by Dish Staff
Simon Parkin appreciates Spermania, a video game in which “players assume the role of a plucky sperm that must navigate the kinks and curves of an undulating fallopian tube,” as a “good joke that’s well told.” He describes how the game’s creators at the Ramallah-based PinchPoint, Inc. had to overcome the barrenness of the gaming industry in Palestine:
PinchPoint is, according to the company’s co-founder and C.E.O., Khaled Abu Al Kheir, the first venture-capital-backed Palestinian video-game studio. Despite recent efforts to grow the I.T. sector in the Palestinian territories with incubators, accelerators, and venture-capital firms, there are only a handful of video-game developers in the area. Partly, this is due to the unique challenges of establishing a startup in a turbulent region. “Local events here definitely affect our focus and stress us out,” Basel Nasr, one of the game’s developers, told me. “We have no airport or control over our land borders, so travel costs extra time and money. This makes it more challenging to plan overseas trips, as well as to connect with foreign video-game studios around the world in order to learn and share our experiences.” Likewise, the lack of a vibrant industry in the region makes expanding the studio a tremendous challenge. “There’s an almost non-existent talent pool in Palestine for video-game development,” Kheir said.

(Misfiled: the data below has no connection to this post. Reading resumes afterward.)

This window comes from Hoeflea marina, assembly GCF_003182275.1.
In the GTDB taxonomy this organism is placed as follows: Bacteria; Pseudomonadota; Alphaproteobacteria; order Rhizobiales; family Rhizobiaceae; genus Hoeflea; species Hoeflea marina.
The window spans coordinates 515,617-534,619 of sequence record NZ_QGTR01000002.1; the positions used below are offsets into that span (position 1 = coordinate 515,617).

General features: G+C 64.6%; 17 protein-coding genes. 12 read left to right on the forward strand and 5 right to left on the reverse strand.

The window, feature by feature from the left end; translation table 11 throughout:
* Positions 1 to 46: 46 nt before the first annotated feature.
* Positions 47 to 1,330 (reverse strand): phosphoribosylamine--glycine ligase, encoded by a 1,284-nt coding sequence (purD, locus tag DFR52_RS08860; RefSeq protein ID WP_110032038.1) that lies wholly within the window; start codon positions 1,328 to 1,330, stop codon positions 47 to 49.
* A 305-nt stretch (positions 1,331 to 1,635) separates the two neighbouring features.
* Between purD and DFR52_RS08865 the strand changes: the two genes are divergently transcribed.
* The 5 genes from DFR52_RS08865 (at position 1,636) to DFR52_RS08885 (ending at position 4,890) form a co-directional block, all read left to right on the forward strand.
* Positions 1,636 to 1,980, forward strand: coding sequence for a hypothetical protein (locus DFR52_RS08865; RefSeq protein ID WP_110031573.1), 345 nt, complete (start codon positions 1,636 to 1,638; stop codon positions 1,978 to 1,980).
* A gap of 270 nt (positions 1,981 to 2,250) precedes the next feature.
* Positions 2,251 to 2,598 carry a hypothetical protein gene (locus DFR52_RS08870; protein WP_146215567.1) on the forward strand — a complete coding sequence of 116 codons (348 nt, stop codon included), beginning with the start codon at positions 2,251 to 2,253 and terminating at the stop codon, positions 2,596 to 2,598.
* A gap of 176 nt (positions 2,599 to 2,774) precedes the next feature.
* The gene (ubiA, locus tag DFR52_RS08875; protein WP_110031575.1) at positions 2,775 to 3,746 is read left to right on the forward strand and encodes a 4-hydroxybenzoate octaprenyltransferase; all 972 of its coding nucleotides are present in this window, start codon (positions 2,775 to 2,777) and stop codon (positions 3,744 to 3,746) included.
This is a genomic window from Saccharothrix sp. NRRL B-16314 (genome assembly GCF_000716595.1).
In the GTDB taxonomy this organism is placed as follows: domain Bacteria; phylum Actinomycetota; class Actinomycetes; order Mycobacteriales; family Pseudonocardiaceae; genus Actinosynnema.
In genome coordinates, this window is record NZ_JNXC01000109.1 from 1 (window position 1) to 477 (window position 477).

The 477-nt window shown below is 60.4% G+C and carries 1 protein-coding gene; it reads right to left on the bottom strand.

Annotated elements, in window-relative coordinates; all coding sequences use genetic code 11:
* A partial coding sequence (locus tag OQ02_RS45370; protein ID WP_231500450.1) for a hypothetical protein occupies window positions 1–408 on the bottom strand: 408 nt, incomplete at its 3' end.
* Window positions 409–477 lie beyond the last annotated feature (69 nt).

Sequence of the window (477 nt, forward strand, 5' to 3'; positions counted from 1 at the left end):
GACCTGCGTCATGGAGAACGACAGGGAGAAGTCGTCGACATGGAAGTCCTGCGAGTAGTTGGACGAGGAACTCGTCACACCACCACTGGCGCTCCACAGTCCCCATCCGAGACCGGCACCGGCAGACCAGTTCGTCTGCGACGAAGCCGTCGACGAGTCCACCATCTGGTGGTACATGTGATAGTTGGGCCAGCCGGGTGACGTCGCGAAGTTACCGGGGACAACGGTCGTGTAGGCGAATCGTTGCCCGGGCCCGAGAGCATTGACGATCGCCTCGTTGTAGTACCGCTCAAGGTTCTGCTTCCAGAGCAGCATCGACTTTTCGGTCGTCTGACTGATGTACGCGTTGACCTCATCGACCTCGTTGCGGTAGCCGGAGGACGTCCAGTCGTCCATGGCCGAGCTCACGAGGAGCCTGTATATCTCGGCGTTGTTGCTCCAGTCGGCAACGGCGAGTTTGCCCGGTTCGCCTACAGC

As for whether the game has proven controversial in Palestine:
Contrary to the team members’ expectations, most of their friends and families supported Spermania’s subject matter. “The theme itself might be a bit controversial,” [developer Basel] Nasr, who designed the game’s cartoonish aesthetic, said. “But the art style gives the game a light and humorous feel. Most people laugh about the idea, and we haven’t received any threats. My two sons, who are five and two, enjoy the game, although they don’t know what it’s really about.”